Colourful character who has changed face of Dublin
Crosbie made a world-class district from a rundown wasteland – and should be commended for his efforts, writes Niamh Horan
IN the heart of Dublin's Silicon Docks, Harry Crosbie cuts an unassuming figure among the Googlers and techies who have flocked from all over the world to live and work in the vibrant district.
As they chat over brunch and their laptops, few realise how significant the man sitting next to them is.
Yet they are surrounded by his life's work: a bustling neighbourhood which was once a washed-out landscape of decaying warehouses choked by toxic fumes from a local gas company.
The surface layer of the ground was so polluted it had to be excavated and shipped to the Netherlands where the gas it contained was 'flared off'. Only then was the soil good enough to be used.
In the midst of it all, Harry and his young wife Rita moved into a warehouse by the canal at Grand Canal Dock.
The area was such a no-go area, the couple had to coax friends through the wasteland to see them in their renovated home.
Harry's vision for this corner of Dublin city was forged during his travels through European cities along the Baltic coast for his tanker business.
Long before anyone had ever heard of the Grand Canal Theatre, or stood in the plaza filled with lopsided neon red poles, the developer forecast that "the centre of gravity of Dublin would move eastward down the river".
His first venture saw him transform an old railway station at the entrance to Dublin Port into The Point theatre.
Far from being an overnight success, the venue was slow to get off the ground and only came into its own after Harry teamed up with Live Nation to entice the biggest bands on the planet to perform there.
Stories of his encounters with his many rock star friends are the stuff of legend. To Harry, however, it was just another night with pals.
He would counsel the late Gerry Ryan about his troubles over a bottle of whiskey until the early hours and entertain megastars over a breakfast fry-up.
To the stars, he became their confidant, a trusted pal and source of revelry.
His house should bear the legend: if these walls could talk.
As fans around the world hung on every news update for U2's next release, the Dubliner was banging on his kitchen wall with his slipper roaring at them to keep the racket down in their adjoining secret studio.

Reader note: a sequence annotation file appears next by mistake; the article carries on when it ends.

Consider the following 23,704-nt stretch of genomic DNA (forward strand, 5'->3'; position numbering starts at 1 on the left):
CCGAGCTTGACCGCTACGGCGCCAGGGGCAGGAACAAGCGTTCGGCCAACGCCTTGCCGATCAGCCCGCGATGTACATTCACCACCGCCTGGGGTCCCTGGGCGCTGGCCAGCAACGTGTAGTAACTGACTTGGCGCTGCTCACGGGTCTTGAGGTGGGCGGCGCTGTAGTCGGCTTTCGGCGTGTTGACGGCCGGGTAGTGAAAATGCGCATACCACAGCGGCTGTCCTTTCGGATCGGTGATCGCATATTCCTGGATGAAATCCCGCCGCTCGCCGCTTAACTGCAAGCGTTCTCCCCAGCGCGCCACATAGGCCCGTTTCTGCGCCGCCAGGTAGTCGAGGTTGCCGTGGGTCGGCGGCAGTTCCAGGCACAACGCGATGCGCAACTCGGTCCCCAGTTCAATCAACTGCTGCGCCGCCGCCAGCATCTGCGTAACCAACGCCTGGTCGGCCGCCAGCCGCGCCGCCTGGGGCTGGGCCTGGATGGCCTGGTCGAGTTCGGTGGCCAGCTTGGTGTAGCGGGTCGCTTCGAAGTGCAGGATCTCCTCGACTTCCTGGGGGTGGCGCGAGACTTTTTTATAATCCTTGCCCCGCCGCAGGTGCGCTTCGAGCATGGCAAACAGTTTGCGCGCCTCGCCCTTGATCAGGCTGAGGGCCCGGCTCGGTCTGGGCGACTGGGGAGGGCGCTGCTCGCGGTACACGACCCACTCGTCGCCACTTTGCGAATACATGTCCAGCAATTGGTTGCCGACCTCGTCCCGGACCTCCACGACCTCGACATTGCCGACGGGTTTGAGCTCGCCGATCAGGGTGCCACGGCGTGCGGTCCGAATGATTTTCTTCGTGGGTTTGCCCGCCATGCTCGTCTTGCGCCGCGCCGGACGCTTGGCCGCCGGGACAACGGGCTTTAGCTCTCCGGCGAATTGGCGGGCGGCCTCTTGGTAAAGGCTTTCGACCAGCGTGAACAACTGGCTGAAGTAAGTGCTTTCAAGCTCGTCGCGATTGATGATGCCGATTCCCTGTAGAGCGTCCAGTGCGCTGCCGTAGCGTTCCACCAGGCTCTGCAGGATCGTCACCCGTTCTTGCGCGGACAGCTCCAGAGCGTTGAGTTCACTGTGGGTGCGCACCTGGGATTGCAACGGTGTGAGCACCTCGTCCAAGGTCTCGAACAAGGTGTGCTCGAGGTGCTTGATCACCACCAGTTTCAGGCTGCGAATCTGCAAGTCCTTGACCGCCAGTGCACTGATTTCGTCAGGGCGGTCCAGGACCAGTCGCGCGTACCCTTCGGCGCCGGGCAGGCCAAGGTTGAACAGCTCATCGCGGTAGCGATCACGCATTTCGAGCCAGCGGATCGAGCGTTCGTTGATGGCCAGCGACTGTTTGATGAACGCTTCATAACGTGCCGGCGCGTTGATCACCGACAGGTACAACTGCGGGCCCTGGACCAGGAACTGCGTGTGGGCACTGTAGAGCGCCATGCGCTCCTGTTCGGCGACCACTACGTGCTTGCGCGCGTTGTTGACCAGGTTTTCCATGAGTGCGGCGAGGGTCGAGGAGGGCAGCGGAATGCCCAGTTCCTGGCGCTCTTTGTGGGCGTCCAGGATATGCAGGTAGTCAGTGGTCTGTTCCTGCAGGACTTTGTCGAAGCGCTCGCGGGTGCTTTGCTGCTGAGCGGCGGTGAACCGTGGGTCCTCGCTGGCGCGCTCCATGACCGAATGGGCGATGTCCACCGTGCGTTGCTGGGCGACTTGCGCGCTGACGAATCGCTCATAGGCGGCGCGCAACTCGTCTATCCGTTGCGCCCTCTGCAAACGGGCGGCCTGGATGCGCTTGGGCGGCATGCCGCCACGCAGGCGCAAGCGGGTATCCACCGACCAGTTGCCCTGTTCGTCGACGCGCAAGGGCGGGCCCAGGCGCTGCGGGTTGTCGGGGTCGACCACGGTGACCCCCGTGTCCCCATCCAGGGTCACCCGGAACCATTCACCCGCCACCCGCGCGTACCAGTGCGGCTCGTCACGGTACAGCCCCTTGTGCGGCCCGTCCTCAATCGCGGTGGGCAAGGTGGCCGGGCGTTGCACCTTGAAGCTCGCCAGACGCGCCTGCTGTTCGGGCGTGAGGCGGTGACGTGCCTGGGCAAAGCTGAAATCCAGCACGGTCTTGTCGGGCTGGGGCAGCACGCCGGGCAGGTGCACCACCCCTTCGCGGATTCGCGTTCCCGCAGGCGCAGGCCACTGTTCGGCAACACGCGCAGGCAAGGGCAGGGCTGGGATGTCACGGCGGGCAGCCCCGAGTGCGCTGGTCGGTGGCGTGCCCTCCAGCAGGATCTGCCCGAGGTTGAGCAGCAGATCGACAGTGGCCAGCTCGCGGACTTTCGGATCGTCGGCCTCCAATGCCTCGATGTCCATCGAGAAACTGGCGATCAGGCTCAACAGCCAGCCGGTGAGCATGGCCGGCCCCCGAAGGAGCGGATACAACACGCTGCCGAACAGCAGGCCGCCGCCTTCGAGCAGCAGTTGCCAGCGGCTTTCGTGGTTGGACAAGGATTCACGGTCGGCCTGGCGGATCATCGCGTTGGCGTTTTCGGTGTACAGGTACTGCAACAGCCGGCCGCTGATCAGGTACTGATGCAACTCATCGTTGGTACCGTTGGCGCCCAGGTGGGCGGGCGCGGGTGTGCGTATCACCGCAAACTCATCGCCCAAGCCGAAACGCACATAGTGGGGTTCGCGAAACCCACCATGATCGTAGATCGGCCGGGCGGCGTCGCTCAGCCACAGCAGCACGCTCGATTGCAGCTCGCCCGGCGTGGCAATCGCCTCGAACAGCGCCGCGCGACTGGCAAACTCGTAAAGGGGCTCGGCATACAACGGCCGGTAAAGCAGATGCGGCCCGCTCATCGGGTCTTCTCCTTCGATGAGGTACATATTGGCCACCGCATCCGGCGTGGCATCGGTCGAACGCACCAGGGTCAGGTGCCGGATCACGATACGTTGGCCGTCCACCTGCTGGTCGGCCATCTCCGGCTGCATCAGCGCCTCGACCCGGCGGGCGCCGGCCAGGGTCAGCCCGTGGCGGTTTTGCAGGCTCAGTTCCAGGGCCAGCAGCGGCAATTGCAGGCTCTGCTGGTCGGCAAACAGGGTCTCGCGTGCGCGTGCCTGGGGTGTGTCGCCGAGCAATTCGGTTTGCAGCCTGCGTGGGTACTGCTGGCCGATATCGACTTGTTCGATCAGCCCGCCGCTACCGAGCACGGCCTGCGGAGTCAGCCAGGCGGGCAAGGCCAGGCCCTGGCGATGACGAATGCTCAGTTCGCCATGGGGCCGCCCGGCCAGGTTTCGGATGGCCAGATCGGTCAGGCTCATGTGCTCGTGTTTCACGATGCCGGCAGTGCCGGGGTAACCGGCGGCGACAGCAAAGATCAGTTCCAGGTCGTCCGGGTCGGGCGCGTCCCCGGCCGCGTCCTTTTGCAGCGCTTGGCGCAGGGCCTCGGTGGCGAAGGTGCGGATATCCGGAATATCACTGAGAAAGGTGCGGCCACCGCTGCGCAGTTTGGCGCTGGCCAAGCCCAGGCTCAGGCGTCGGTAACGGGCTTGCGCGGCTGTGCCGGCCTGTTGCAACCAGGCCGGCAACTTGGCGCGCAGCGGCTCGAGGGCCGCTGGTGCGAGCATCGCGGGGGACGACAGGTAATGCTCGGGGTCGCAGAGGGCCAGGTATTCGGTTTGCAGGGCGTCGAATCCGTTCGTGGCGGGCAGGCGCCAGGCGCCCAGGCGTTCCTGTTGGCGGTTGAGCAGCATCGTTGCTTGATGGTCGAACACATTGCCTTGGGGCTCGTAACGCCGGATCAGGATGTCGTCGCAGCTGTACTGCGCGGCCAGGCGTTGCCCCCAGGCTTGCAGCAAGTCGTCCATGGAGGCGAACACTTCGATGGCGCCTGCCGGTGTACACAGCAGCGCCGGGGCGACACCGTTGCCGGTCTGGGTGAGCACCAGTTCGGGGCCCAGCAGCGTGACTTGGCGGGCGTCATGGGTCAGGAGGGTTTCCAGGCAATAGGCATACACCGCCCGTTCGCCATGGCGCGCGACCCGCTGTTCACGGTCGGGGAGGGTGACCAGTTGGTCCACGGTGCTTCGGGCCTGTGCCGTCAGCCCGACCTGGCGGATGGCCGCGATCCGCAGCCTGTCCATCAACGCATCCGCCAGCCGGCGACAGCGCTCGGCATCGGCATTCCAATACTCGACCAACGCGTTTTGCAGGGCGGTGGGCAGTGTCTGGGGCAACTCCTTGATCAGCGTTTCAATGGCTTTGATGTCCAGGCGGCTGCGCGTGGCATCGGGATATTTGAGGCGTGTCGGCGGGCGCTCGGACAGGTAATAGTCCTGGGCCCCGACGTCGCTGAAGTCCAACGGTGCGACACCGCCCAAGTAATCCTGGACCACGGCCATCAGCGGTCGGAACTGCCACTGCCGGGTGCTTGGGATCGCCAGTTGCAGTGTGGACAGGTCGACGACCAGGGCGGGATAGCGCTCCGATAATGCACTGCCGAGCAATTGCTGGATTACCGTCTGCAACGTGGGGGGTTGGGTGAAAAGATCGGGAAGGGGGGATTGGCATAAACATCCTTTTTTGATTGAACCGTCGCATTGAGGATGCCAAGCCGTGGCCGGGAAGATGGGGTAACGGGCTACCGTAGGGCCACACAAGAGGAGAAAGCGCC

Indeed, it was he who brought the four to the area to rehearse their music.
The move eventually attracted fans from as far afield as Mexico and New Zealand – their visits cast forever in spray-painted messages on the walls outside his house.
As his empire gradually took shape, everyone from Bob Geldof to Michael Jackson could be seen slipping in and out of his front door.
A fan of the arts, he eventually brought the Grand Canal Theatre to the quarter, basing its capacity on the Greek model that 2,000 seats was the optimum number where the audience could still hear voices clearly and make out the facial features of those onstage.
It led to his involvement in Queen Elizabeth's state visit in 2011, for which he received an OBE.
Now 65 and coming through his fourth recession, it has been for him – by far – the toughest.
Embroiled in a David-and-Goliath battle against NAMA, the State's heavy hand has come down on each one of his creations leading him on a painful journey to the High Court.
With one of Dublin's most colourful characters at its centre – his well-known friends in the corridors of RTE, showbiz and the art world have yet to speak up in support of their pal but it's early days.
And the national media are waiting to record every second of his showdown with the State.
In the meantime, this weekend as the summer festival kicks off in the docklands, the flags have been raised and thousands will descend on the square outside Harry and Rita's home for a party on the open plaza.
As headlines roar from newsstands of the latest twist in the unfolding tale, Harry will be among them, helping his wife at her bar, Cafe H.
Hard at work as always, doing what he does best.